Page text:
Behaviour in the Eye

I don’t know about you but I’ve often wondered at the differences in behaviour of people in different parts of the same organisations. The whole idea that there is or has to be the same ‘culture’ across large-scale operations seems in many ways to be a little naive.

Talking with a leadership team will give you a certain appreciation for what it’s like in that business. But do you get the same impression when you talk with the people at the coal-face? Quite often there are marked differences and it’s not just around the stories that are told and the tasks that are front of mind for each set of individuals.

So why might such differences be important in a business setting? Well, for a start these differences can highlight different perceptions on the same set of facts and data. Looking at a set of data though a particular lens or filter will tell you one thing, but is it right?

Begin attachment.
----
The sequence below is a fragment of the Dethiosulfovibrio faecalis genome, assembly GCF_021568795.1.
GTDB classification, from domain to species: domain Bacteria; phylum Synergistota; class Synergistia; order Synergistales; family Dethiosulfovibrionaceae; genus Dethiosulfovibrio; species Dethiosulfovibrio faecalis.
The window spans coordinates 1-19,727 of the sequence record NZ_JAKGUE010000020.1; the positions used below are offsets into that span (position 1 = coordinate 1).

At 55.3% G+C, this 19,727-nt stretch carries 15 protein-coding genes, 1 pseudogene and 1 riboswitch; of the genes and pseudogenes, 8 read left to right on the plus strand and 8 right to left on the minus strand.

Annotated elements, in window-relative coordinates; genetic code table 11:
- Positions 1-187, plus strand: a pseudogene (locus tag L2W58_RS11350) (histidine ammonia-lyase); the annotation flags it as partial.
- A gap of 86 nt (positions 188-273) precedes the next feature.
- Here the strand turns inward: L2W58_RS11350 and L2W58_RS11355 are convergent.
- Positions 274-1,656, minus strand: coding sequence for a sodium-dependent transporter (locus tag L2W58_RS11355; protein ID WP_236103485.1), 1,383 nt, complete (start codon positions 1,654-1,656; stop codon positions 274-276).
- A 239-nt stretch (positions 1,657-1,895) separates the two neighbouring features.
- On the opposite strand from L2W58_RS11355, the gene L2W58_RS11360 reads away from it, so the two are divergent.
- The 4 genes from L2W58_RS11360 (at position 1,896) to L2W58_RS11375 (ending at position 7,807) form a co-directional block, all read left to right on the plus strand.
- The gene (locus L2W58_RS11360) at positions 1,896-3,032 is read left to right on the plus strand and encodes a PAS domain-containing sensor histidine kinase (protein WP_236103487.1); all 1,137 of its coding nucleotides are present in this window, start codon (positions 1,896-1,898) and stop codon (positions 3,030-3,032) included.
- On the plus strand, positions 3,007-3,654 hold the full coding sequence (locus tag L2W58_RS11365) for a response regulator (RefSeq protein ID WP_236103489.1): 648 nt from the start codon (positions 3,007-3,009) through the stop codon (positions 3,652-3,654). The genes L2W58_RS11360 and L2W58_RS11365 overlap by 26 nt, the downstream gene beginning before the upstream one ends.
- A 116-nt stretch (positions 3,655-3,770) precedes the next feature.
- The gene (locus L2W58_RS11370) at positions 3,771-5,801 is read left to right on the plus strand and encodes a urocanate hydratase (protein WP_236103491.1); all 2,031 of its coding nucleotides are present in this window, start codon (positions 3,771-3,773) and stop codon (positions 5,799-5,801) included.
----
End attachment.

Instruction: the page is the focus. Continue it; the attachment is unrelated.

Secondly, these differences (that outsiders often pick up instantly yet are unknown to those who have been in for the long-term) can lead to miss-understandings and confusion. What might be a real concern that needs top-level attention may be seen as technicalities or details that are really in the weeds by a leadership team who much prefer to think big picture.

Getting those concerns across in language and in a style that captures the attention of board members is a skill worth cultivating.

And thirdly, and perhaps the most dangerous aspect of these differences, is the way in which behaviour breeds behaviour. Strangely as it sounds (sarcasm warning) the way in which senior executives operate on a day-to-day basis carries far more influence than any statements on values and culture. What they see others doing isn’t always what they recognise themselves doing.

What people see their bosses doing (and getting away with perhaps) is what they will bring into their own ways of working. So, if as a senior executive you see behaviours and attitudes in your employees that you don’t like, take a long hard look at yourself in the mirror. Only then decide what you need to do next.

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© Paul Slater and Reflect & Lead, 2016.